One fridge, two fridge, red fridge, blue fridge.
By clicking one of our links you're supporting our labs and our independence, as we may earn a small share of revenue. Recommendations are separate from any business incentives.
Depending on where you live, you can now purchase a GE Artistry refrigerator with a bright blue or brilliant red finish.
It's not an expression of geographic bias on the part of GE. Instead, it's part of a trial run to see if those colors—labeled Cupcake Blue and Red Pepper—resonate with consumers. If the fridges sell at select retailers in Utah, Nevada, Idaho, California, Colorado, Nebraska, Kansas and Iowa, they might end up on sale across the country.
"We've partnered with three great retail partners who like to experiment," said Lou Lenzi, GE Appliance's director of industrial design. "These retailers are having success with the Artistry line, so their showrooms are perfect locations to see if this trend toward more colorful appliances is ready for mainstream."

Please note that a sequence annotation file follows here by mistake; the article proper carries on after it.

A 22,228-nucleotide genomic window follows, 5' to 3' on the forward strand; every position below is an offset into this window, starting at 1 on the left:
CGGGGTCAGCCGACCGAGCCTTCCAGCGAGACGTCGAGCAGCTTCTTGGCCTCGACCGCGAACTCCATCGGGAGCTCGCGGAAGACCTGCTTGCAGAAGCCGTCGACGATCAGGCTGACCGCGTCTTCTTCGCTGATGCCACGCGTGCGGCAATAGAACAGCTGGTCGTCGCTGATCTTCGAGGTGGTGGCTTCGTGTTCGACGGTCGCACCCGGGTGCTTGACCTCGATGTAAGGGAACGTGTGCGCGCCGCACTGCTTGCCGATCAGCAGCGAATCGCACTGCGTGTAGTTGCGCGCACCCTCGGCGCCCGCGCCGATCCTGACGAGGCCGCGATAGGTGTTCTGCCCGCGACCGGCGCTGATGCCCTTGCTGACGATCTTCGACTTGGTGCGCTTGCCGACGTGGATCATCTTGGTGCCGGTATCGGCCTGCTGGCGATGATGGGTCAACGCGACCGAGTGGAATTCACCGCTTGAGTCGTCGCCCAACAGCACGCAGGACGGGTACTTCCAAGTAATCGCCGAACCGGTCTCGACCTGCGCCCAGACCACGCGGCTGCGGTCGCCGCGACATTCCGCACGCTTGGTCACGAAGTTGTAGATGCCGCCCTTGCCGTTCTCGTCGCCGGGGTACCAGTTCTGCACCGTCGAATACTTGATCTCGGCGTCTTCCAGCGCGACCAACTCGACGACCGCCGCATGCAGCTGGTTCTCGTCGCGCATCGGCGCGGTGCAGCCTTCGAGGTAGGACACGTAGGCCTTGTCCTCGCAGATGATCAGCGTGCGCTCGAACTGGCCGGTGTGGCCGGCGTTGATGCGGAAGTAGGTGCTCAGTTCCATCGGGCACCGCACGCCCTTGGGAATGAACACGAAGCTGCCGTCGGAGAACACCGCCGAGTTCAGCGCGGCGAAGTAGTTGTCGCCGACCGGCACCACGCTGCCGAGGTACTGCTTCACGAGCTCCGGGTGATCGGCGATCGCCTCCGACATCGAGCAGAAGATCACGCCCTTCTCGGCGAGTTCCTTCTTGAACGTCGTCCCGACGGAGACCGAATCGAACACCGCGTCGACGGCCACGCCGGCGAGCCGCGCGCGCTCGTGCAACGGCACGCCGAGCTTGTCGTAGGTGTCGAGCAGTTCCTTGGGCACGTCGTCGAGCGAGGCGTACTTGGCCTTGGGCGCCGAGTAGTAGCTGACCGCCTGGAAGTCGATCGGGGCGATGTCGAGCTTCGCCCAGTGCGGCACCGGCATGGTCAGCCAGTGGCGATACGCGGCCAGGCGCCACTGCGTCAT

Test marketing is one of the oldest tricks in business. Sending a new flavor of energy drink to select grocery stores in Albany, for instance, is how a beverage manufacturer could predict sales throughout the whole country.
However, it's unusual is to see such a small-scale rollout of such a large product. Building a fridge is complicated and—if neither Cupcake Blue nor Red Pepper takes off—saddling retailers with such physically large inventory is risky.
But GE seems to have chosen the right product for the challenge. The Artistry fridge is based on a retro design from a time period when fridges came in as many colors as cars. The appliance market as a whole seems to be cautiously moving towards new finishes that challenge stainless steel—including Whirlpool's new Sunset Bronze and LG's Contour Glass, both of which debuted this week. GE's own Slate has significant regional popularity.
Both finishes will go on sale for an MSRP of $1,500. They'll reach Nebraska Furniture Mart, RC Willey and Appliance Factory in select states in early January.
Sign up for our newsletter to get real advice from real experts.